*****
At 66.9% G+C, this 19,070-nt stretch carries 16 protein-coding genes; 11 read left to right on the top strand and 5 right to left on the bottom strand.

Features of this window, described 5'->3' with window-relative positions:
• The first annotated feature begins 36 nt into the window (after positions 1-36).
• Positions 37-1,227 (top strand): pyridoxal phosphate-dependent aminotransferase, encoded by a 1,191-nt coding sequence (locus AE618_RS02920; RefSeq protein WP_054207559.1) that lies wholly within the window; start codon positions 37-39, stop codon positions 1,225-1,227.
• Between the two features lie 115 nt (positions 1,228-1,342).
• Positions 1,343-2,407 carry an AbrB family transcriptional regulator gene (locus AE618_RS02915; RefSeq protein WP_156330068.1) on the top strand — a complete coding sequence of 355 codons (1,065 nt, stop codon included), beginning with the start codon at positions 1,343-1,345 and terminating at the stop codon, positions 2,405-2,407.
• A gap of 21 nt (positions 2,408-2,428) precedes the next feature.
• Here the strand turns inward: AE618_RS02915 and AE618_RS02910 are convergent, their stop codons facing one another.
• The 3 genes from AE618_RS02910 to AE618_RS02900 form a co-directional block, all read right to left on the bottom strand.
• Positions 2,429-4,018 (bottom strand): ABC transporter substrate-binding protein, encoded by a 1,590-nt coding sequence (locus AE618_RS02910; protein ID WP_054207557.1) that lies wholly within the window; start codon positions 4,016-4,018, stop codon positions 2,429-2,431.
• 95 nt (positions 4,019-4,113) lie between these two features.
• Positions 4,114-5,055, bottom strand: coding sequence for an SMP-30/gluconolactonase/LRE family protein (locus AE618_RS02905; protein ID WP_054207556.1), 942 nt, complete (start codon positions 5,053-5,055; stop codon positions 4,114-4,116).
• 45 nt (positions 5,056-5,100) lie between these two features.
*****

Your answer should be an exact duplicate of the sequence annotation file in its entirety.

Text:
At 66.9% G+C, this 19,070-nt stretch carries 16 protein-coding genes; 11 read left to right on the top strand and 5 right to left on the bottom strand.

Features of this window, described 5'->3' with window-relative positions:
• The first annotated feature begins 36 nt into the window (after positions 1-36).
• Positions 37-1,227 (top strand): pyridoxal phosphate-dependent aminotransferase, encoded by a 1,191-nt coding sequence (locus AE618_RS02920; RefSeq protein WP_054207559.1) that lies wholly within the window; start codon positions 37-39, stop codon positions 1,225-1,227.
• Between the two features lie 115 nt (positions 1,228-1,342).
• Positions 1,343-2,407 carry an AbrB family transcriptional regulator gene (locus AE618_RS02915; RefSeq protein WP_156330068.1) on the top strand — a complete coding sequence of 355 codons (1,065 nt, stop codon included), beginning with the start codon at positions 1,343-1,345 and terminating at the stop codon, positions 2,405-2,407.
• A gap of 21 nt (positions 2,408-2,428) precedes the next feature.
• Here the strand turns inward: AE618_RS02915 and AE618_RS02910 are convergent, their stop codons facing one another.
• The 3 genes from AE618_RS02910 to AE618_RS02900 form a co-directional block, all read right to left on the bottom strand.
• Positions 2,429-4,018 (bottom strand): ABC transporter substrate-binding protein, encoded by a 1,590-nt coding sequence (locus AE618_RS02910; protein ID WP_054207557.1) that lies wholly within the window; start codon positions 4,016-4,018, stop codon positions 2,429-2,431.
• 95 nt (positions 4,019-4,113) lie between these two features.
• Positions 4,114-5,055, bottom strand: coding sequence for an SMP-30/gluconolactonase/LRE family protein (locus AE618_RS02905; protein ID WP_054207556.1), 942 nt, complete (start codon positions 5,053-5,055; stop codon positions 4,114-4,116).
• 45 nt (positions 5,056-5,100) lie between these two features.